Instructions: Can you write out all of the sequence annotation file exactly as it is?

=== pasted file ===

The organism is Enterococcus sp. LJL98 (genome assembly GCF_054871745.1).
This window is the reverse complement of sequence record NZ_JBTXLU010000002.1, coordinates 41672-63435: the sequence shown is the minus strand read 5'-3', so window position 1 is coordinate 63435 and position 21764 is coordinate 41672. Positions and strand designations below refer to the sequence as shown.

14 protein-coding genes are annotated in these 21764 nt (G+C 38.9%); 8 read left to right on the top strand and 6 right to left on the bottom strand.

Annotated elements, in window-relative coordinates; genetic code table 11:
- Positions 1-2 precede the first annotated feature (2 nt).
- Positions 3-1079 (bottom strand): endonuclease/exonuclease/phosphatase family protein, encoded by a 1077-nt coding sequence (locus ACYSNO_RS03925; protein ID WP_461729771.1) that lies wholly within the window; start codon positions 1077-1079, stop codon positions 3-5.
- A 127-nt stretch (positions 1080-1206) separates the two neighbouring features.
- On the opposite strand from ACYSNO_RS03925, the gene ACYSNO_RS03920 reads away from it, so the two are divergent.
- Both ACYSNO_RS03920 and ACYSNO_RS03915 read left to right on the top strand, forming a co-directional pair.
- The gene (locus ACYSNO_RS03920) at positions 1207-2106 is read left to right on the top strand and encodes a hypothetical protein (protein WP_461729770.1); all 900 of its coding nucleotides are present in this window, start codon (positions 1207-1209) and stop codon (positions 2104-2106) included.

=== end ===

The organism is Enterococcus sp. LJL98 (genome assembly GCF_054871745.1).
This window is the reverse complement of sequence record NZ_JBTXLU010000002.1, coordinates 41672-63435: the sequence shown is the minus strand read 5'-3', so window position 1 is coordinate 63435 and position 21764 is coordinate 41672. Positions and strand designations below refer to the sequence as shown.

14 protein-coding genes are annotated in these 21764 nt (G+C 38.9%); 8 read left to right on the top strand and 6 right to left on the bottom strand.

Annotated elements, in window-relative coordinates; genetic code table 11:
- Positions 1-2 precede the first annotated feature (2 nt).
- Positions 3-1079 (bottom strand): endonuclease/exonuclease/phosphatase family protein, encoded by a 1077-nt coding sequence (locus ACYSNO_RS03925; protein ID WP_461729771.1) that lies wholly within the window; start codon positions 1077-1079, stop codon positions 3-5.
- A 127-nt stretch (positions 1080-1206) separates the two neighbouring features.
- On the opposite strand from ACYSNO_RS03925, the gene ACYSNO_RS03920 reads away from it, so the two are divergent.
- Both ACYSNO_RS03920 and ACYSNO_RS03915 read left to right on the top strand, forming a co-directional pair.
- The gene (locus ACYSNO_RS03920) at positions 1207-2106 is read left to right on the top strand and encodes a hypothetical protein (protein WP_461729770.1); all 900 of its coding nucleotides are present in this window, start codon (positions 1207-1209) and stop codon (positions 2104-2106) included.